On appeal, Dorris argued the grant of summary judgment must be reversed because there was sufficient evidence for a reasonable jury to find that his military service was a motivating factor in TXD’s decision to fire him in October 2007. Like the district court the 8th Circuit concluded this is a not an issue of material fact.  Whether TXD regarded Dorris as fired while he was serving on active duty in Iraq did not affect TXD’s legal obligations under USERRA, such as the duty to reemploy him upon completion of his military service.  TXD did not violate its duty to reemploy Dorris because it went out of business while he was on leave.  The pertinent issue is whether TXD violated its USERRA obligations to Dorris while he was on leave by not including him on the list of TXD employees provided to Foxxe.

When an employee is on leave to perform military service, his right to benefits not determined by seniority that are guaranteed by USERRA is not dependent on how the employer characterizes the employee’s status during a period of service.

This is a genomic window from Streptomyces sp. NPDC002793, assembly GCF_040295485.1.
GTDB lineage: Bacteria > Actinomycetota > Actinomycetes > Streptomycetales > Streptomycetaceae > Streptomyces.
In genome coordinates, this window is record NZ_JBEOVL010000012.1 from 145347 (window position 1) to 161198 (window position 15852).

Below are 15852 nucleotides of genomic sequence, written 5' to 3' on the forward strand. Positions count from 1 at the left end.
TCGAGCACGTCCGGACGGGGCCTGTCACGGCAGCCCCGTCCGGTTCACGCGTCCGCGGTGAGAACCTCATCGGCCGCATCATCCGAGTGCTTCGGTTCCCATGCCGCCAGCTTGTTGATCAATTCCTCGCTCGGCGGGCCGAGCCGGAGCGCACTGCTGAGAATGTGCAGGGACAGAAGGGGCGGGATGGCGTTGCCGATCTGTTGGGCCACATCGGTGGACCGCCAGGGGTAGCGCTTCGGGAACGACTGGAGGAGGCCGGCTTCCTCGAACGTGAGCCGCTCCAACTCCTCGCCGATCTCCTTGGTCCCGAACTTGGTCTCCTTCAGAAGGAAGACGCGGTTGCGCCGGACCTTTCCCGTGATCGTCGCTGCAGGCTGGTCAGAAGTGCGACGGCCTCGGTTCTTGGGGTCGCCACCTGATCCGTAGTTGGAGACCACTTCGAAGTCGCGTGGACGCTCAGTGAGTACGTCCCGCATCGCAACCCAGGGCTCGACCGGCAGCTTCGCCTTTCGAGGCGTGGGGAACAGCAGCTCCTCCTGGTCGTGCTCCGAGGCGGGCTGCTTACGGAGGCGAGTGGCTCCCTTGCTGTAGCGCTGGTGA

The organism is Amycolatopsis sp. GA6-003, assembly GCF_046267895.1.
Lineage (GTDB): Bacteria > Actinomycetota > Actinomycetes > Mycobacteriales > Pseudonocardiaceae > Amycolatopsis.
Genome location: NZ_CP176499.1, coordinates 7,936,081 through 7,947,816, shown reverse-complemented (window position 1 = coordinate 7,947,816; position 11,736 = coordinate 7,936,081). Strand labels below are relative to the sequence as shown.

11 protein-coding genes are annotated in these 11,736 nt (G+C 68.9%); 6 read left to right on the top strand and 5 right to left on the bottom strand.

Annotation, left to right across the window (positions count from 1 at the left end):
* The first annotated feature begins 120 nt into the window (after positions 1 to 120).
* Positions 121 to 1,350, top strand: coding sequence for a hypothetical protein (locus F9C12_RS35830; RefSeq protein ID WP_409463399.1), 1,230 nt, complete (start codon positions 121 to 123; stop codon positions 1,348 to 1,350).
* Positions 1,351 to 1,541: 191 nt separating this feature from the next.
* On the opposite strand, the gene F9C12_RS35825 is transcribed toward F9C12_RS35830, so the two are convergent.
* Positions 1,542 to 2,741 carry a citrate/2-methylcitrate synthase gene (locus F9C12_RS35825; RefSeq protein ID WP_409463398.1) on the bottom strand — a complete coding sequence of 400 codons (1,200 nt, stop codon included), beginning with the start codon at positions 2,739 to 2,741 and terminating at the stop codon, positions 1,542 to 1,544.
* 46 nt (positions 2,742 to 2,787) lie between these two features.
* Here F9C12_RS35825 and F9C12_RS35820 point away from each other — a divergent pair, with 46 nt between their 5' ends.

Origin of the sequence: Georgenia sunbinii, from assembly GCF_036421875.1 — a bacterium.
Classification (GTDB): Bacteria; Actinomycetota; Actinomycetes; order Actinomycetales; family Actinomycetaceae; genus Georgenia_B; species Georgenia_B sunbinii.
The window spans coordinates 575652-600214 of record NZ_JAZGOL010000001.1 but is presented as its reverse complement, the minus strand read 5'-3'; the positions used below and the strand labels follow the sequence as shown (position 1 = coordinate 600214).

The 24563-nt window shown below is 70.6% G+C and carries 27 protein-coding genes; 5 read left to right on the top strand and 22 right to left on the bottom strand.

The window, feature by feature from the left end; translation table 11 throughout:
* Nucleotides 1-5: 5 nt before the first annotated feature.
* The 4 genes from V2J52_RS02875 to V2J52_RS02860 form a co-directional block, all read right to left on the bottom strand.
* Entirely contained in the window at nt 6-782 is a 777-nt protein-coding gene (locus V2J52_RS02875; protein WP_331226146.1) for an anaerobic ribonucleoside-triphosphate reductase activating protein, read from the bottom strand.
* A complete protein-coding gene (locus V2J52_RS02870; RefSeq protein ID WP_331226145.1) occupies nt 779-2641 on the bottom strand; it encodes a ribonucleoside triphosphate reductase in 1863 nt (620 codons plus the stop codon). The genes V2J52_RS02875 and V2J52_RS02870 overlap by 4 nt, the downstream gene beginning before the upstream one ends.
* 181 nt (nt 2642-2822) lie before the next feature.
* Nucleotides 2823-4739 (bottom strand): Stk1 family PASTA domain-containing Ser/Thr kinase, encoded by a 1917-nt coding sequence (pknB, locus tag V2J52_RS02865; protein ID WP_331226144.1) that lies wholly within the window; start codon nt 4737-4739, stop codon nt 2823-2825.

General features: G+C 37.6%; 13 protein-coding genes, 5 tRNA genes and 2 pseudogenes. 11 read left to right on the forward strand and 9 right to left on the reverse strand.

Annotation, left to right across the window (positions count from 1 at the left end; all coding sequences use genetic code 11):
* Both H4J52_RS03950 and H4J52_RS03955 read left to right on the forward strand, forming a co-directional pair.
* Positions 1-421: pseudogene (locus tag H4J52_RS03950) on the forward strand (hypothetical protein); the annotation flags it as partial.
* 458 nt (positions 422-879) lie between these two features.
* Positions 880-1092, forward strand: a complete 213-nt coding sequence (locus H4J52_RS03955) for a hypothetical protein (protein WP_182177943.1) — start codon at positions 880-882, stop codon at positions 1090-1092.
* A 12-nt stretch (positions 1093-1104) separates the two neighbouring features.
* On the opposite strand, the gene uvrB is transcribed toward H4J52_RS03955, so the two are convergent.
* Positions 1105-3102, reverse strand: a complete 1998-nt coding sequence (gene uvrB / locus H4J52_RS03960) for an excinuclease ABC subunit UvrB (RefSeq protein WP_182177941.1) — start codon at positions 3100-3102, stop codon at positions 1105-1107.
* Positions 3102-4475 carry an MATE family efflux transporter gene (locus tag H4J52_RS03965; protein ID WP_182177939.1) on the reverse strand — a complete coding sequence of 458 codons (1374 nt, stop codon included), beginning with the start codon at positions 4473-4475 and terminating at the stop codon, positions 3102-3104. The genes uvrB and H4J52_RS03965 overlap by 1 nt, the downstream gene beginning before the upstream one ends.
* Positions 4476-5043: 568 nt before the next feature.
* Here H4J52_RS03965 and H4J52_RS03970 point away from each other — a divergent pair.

TXD claimed that being on the list was not a benefit of employment; rather, Dorris was not eligible to be on the list because he was not a current or active employee at the time Foxxe took over operations.

Dorris presented evidence that most if not all active TXD employees were hired by Foxxe following the asset sale, permitting the inference that being on the asset sale’s personnel list provided employees a meaningful advantage or benefit.  But on this record, whether Dorris was denied a benefit of employment when TXD did not include him on the asset sale list is a disputed issue of material fact.